Getting Teens to Talk (Eww) About Sex

Filed under: Sex, Expert Advice: Teens

Talk to your kids about sex, or risk having that guy in your life forever. Credit: Getty Images

"We're having meatloaf for dinner and oh, by the way, are you having unprotected sex with a variety of partners?"

Wrong!

There are effective ways to talk about sex with your teenage son or daughter. That's not one of them. Many teenagers, of course, don't like to talk to their parents about sex at all, and researchers say that's because some parents have the same light touch as an '80s hair band.

Christopher Daddis, an assistant professor of psychology at Ohio State University, tells The New York Times parents can't just bring the subject up out of the blue.

"If you haven't been talking to your children about their daily lives all along, asking about sex isn't going to elicit any information," Daddis tells The Times.

Daddis led a study about why adolescents don't talk to their parents about sex. Previous studies have been limited, Daddis tells the newspaper, as they often ask just one question: "Do you tell your parents about dating?"

"Obviously there's a lot more that can be asked," Daddis tells The Times.

So, Daddis asked 222 Ohio teenagers a wide range of questions about their romantic lives and how much information they are comfortable sharing with their parents. He also asked how they perceived the consequences of kissing and telling.

The results of the study are published in the Journal of Adolescence in an article titled, "Dating and Disclosure: Adolescent Management of Information Regarding Romantic Involvement."

He tells The Times kids and parents inevitably clash over the former's amorous activities.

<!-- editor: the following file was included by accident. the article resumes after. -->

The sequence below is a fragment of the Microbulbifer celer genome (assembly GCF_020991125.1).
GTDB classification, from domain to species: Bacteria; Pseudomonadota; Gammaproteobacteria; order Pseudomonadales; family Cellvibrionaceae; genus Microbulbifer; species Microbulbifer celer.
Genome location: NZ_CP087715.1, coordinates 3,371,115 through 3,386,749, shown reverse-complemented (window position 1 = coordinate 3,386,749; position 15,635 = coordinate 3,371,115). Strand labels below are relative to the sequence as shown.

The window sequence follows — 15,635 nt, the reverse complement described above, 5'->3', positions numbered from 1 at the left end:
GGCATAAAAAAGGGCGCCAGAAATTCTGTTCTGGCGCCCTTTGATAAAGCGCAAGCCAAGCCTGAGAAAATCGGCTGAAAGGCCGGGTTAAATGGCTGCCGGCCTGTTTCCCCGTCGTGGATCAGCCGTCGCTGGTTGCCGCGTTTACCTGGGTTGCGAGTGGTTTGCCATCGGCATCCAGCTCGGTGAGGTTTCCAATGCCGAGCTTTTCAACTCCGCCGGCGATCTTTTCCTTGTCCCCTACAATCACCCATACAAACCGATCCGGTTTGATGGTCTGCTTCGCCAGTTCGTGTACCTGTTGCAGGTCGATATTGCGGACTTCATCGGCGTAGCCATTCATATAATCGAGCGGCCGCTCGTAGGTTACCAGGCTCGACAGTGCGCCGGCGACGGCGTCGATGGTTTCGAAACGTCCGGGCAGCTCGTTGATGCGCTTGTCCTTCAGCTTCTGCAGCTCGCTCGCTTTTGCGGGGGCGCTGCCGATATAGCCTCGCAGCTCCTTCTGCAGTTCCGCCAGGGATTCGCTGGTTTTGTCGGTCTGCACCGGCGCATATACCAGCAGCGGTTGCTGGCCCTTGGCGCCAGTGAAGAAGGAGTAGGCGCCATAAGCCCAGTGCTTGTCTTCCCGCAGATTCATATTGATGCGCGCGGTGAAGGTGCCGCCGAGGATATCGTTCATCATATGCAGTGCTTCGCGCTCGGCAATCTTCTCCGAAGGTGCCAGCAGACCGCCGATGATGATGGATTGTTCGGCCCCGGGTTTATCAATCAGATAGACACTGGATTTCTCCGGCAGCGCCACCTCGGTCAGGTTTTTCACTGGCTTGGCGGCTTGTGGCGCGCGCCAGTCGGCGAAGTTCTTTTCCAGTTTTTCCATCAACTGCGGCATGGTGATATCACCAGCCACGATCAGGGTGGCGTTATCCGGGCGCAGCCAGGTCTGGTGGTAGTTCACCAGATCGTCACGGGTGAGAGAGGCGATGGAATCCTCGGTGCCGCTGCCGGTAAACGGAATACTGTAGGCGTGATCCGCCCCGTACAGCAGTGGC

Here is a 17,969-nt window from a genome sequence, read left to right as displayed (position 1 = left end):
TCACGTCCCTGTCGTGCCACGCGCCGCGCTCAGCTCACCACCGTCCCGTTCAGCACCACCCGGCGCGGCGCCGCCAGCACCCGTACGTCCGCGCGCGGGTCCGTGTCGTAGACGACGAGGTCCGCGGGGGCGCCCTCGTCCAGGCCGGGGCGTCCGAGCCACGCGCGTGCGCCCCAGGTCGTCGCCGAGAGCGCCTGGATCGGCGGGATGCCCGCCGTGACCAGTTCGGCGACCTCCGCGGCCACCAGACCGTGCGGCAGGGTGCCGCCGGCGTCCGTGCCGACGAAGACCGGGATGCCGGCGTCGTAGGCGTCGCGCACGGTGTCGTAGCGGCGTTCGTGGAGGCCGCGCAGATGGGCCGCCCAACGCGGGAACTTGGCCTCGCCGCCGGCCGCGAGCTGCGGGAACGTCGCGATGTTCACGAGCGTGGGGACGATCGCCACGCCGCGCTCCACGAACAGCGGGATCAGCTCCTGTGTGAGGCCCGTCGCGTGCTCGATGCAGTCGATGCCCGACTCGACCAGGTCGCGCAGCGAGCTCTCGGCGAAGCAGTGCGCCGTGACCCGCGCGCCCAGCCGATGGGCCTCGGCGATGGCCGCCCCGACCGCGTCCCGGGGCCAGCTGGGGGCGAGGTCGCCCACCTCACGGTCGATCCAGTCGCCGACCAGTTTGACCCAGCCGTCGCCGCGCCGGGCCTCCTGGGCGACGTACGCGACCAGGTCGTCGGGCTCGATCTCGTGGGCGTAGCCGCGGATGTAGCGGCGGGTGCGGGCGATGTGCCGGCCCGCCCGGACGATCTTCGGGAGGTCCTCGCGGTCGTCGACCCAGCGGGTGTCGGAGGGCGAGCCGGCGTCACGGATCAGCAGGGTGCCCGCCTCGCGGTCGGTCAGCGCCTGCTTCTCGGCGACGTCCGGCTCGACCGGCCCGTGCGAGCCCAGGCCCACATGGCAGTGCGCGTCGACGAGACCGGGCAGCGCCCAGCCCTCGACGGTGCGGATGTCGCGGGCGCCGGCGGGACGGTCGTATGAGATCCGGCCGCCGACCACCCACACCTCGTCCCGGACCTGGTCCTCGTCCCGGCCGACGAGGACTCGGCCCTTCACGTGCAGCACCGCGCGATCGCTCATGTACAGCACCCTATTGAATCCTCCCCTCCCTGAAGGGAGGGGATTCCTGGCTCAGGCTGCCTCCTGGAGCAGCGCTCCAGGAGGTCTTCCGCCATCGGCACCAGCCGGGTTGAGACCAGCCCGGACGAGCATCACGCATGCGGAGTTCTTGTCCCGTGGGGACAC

"Dating and romantic relationships are issues over which both adolescents and parents claim decision-making jurisdiction," he tells The Times. "It's not that teenagers are being selfish by not talking. They're actively trying to figure out what's their own business, and what Mom and Dad should know about."

Daddis found girls are chattier than boys, and both genders are more likely to talk to their mothers than their fathers. Still, he tells The Times, teenagers generally avoid the subject entirely.

Unless parents discover teens canoodling on the couch, he tells the paper, they probably will not have a clue what the mice are doing when the cat's away.

So what's a parent to do?

Susan Stiffelman, a family therapist in Southern California who writes the "Ask Advice Mama" column for ParentDish, says getting kids to talk about sex is a like a lot of things in parenting: We lead by example.

"In general, we teach our kids what they can and cannot talk to us about by our reactions," Stiffelman tells ParentDish.

When parents react like prissy old school marms whenever the subject of sex comes up, Stiffelman says, kids know parents are going to do more judging than listening.

"Kids are going to step back and take things underground," Stiffelman says.

Instead, Stiffelman suggests parents do what she calls "listening with a quiet mind."

Really hear what the teen is saying, she says. Don't use it to gather ammunition for the next rule you want to lay down.

"Avoid dramatic one-liners that impose black-and-white rules," Stiffelman suggests. "All the stuff we're talking about and want to know is in the gray areas."

For example, Stiffelman says, ask a daughter how she feels about a boy she is attracted to rather than tell her she cannot date until she's 16.

And, as Daddis says, Stiffelman agrees sex cannot simply be dropped into the conversation from out of nowhere. Parents need to have a constant conversation with their kids on all aspects of their lives, she says. Sex should be part of a seamless web.

But expect children not to communicate, Stiffelman says.

"Our kids are suspicious of us," she says. "The whole journey of adolescence is getting our voices out of their heads."

Talking to kids about sex -- or anything -- comes from building a long-term relationship and a history of casual, nonjudgmental sharing.

"You need to let your child know, 'I can handle the truth,' " Stiffelman says.

Related: Are Your Friends Really Having More Sex Than You Are?

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AdviceMama Says:
Start by teaching him that it is safe to do so.